This tale of murder from the East End of London, only a couple of years after the Whitechapel murders, inevitably grabbed my attention, as the victim shared her surname with me (although, I hasten to add, it wasn’t a relation of mine)!

It was a Wednesday morning in February in Poplar, and Mrs Ann Charlotte Darby, aged 81*, was getting ready to visit her daughter, named later in the press as Mrs Cummings. Ann lived in lodgings at 14 Sophia Street, her ‘home’ being one back room on the ground floor of the building; she had only lived there for three months, but had been in Poplar itself for at least two decades.

This elderly lady had been born Ann Charlotte Osborne at Welch’s Buildings, Shoreditch, on 30 July 1812, the daughter of William and Ann. She was baptised at St Leonard’s Church on 12 October that year. At the age of 17, on Christmas Day 1829, she married William Darby, a rigger from Bethnal Green and at least a decade her senior, in his home parish.

The marriage of William and Ann Darby in 1829

The couple had several children, including Anne, Thomas, Eliza, Martha, Sarah, Elizabeth, and Charlotte, all born in Limehouse. In 1851, the family were living at 31 Eastfield Street, Limehouse; they were a labouring class family, and both Anne and her eldest daughter, 18-year-old Anne, worked as comb makers.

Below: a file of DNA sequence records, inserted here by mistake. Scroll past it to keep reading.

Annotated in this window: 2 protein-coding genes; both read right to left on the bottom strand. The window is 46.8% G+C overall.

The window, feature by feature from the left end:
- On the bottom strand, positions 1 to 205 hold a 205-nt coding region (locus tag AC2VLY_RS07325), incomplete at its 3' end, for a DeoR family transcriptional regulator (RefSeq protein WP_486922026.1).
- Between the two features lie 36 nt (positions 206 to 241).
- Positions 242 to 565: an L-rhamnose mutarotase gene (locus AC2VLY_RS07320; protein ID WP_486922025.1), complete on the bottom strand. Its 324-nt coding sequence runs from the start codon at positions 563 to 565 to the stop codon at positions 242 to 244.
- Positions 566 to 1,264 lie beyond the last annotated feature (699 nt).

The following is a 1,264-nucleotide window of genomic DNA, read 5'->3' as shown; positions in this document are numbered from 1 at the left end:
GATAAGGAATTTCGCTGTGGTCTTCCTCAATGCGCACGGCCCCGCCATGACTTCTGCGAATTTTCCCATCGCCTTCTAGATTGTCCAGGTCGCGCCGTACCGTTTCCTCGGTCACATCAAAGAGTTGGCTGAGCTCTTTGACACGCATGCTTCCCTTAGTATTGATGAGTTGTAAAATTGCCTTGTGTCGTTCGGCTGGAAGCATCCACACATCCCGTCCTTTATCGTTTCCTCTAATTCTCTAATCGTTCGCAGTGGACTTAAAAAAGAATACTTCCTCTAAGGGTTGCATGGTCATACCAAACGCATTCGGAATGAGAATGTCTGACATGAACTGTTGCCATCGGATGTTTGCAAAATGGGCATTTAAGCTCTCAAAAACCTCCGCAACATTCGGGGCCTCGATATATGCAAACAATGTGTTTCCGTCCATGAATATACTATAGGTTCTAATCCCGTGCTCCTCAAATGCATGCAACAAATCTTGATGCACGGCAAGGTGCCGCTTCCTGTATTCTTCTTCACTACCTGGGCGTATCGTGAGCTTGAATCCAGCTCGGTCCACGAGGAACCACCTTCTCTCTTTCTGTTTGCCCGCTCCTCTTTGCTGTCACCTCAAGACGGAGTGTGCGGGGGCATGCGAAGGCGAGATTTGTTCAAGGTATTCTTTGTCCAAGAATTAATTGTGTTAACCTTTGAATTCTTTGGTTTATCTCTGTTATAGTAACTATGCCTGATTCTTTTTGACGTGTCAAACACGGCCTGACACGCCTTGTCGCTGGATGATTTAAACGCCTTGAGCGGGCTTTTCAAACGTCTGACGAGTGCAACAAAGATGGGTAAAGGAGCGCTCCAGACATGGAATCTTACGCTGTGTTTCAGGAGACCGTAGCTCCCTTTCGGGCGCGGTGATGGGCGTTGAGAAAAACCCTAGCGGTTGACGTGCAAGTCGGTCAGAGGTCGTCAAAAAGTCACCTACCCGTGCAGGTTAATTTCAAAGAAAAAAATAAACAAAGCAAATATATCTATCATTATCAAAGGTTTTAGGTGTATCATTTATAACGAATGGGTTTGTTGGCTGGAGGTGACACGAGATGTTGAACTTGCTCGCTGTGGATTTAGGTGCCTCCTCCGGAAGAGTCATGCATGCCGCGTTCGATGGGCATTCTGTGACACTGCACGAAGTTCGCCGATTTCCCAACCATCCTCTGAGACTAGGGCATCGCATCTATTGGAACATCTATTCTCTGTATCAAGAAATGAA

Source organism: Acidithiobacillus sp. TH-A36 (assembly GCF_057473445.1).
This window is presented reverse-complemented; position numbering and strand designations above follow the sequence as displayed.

Ten years later, Anne, Eliza, Martha and Sarah were all working as chair caners, living at the family home at 30 Star Street. This was part of a notorious slum area off Commercial Road – Paul Daniel has stated that this was known as Planet Street at the time, but a check of neighbouring streets in the 1861 census suggests that the Darbys definitely lived at this location, in one of the many two-up, two-down houses on the street, which were regarded as being both small in size and with low ceilings

After her husband’s death in 1866, Anne continued to work as a chair caner for a while, and lived in various locations in the wider Tower Hamlets area, remaining close to her surviving family. In 1893, her one daughter Mrs Cummings was only minutes away, as she lived in Sherbutt Street, off Sophia Street; back in 1871, Ann had been living at 3 Duff Street, with another daughter, Eliza, and Eliza’s three young children, George, William and Elizabeth, visiting her.

Her financial status, never great, reduced over the years, until in 1881, she was living at 76 Kerby Street in Poplar, which was a rag shop. There, still eking out a living caning chairs, she was sharing the building with another family, although at the time of the 1881 census, she was being visited by her married daughter Charlotte, now Charlotte Jones.